This cracker of a snack not only signals owner-chef Thi Le's talent, but also illustrates what Anchovy is all about - a modern, finessed approach to Vietnamese food, deploying carefully sourced ingredients and both Asian and European techniques. Modern Australian, if you really must. Eat there today and you may wonder why more of this hasn't been done sooner.

Le's CV - Universal, Cumulus Inc, Supernormal, The Town Mouse - promised great things, yet in the early weeks there were misfires alongside the numerous success stories on the Anchovy menu, particularly when it came to the larger dishes. A goat curry with taro, for example was heavy-handed and stodgy compared with, say, the clever light simplicity that could make a plate of stir-fried garlic shoots seasoned with cumin and chilli salt into something revelatory, particularly when served with a super-cold beer on a hot day. There was a dish of beef intercostals, meanwhile, in which the flavour of the meat was lost in the sugary onslaught of a sticky glaze.

And so in the beginning Anchovy came across as uneven, one of those places where diners in the know would limit themselves to the smaller dishes, leaving the others for the unwary. Combined with the spareness of the shopfront dining room - plain white walls, undressed timber-topped bar and concrete-topped tables, lit by a collection of dangling exposed Edison bulbs - it appeared slightly underdone.

Six months in, however, Le has more than matched the potential flagged by her CV and some of those brilliant smaller dishes. It may be that she's more familiar with the strengths and limitations of her small and somewhat elderly kitchen - she now delivers a line-up of dishes that are exhilarating, surprising, original and clever, from freshly shucked oysters with Kampot pepper through to rum parfait with ginger-beer granita.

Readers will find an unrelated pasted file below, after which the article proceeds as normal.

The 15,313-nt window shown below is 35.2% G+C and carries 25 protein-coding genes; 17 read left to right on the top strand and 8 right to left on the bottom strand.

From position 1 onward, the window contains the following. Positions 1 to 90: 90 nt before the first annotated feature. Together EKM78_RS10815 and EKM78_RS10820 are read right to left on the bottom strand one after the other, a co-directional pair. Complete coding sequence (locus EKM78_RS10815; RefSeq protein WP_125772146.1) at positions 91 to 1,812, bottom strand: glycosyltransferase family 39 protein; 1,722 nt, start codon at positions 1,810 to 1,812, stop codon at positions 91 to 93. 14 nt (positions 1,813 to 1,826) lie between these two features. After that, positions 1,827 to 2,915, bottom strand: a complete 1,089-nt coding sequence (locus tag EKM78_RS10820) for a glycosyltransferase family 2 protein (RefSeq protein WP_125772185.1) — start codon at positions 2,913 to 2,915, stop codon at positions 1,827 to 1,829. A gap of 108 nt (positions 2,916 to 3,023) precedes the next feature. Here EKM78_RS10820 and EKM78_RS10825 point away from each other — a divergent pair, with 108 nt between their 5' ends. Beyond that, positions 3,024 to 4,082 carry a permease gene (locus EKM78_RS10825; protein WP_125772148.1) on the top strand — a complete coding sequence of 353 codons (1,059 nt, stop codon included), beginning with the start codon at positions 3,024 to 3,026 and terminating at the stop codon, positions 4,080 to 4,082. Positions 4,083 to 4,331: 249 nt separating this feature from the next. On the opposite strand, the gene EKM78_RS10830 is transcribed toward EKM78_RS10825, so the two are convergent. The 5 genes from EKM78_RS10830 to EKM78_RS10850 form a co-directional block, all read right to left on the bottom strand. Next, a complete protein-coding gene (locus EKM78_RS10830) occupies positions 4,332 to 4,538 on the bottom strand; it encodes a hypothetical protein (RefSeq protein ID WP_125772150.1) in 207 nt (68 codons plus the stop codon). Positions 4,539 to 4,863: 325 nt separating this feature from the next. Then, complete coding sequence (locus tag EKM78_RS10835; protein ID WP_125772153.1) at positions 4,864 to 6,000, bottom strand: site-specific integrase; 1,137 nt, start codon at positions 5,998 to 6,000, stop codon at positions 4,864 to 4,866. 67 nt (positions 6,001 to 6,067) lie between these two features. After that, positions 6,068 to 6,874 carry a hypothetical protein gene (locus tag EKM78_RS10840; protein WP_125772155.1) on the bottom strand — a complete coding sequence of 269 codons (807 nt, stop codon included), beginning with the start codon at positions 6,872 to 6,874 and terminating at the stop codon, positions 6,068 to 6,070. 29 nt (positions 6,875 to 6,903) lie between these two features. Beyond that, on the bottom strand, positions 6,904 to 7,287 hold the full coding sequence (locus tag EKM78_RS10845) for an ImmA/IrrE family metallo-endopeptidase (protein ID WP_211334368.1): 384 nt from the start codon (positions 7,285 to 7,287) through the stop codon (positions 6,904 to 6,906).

A few of the original menu's dishes have survived. There's the blood sausage, thankfully, and the garlic shoots, plus raw beef dressed in a perfectly judged mixture of sesame and mustard oils, fish sauce, lime juice and tamarind, topped with pickled and deep-fried shallots and teamed with rice crackers. But there's plenty of new stuff, too. It's all worthy of attention and, as the breadth of Le's repertoire becomes more apparent, we find another layer of potential to the story - a "what'll she do next?" sense of anticipation.

Some of the best stuff is still found among the smaller dishes. Beef crisps - thinly sliced pieces of girello brushed with a mix of curry spice, kecap manis, fish sauce and chilli, then dehydrated and dusted to winning effect with a commercial curry spice mix - are nothing short of addictive. They're a truly great bar snack and a great match with a cocktail like the Pandan Collins, a mix of gin, pandan syrup, soda and lemon.

Anchovy does a good line in theme-appropriate cocktails based on classics (a Julep tweaked with grilled pineapple, say), and the short list changes almost as regularly as the menu. The cocktails are part of a two-page drinks list that, for all its modesty, nonetheless manages to cover a lot of ground. About 16 wines are listed, a mix of reasonably priced Old and New World labels that includes Australian rosé, Spanish tempranillo and Austrian grüner veltliner, and a short list of beer that sees Chang Lager sitting alongside a few Aussie craft staples such as Red Hill Brewery's Scotch Ale. The decent tea list features clever additions like Vietnamese iced coffee made with sweetened condensed milk, and a house-spiced ginger ale.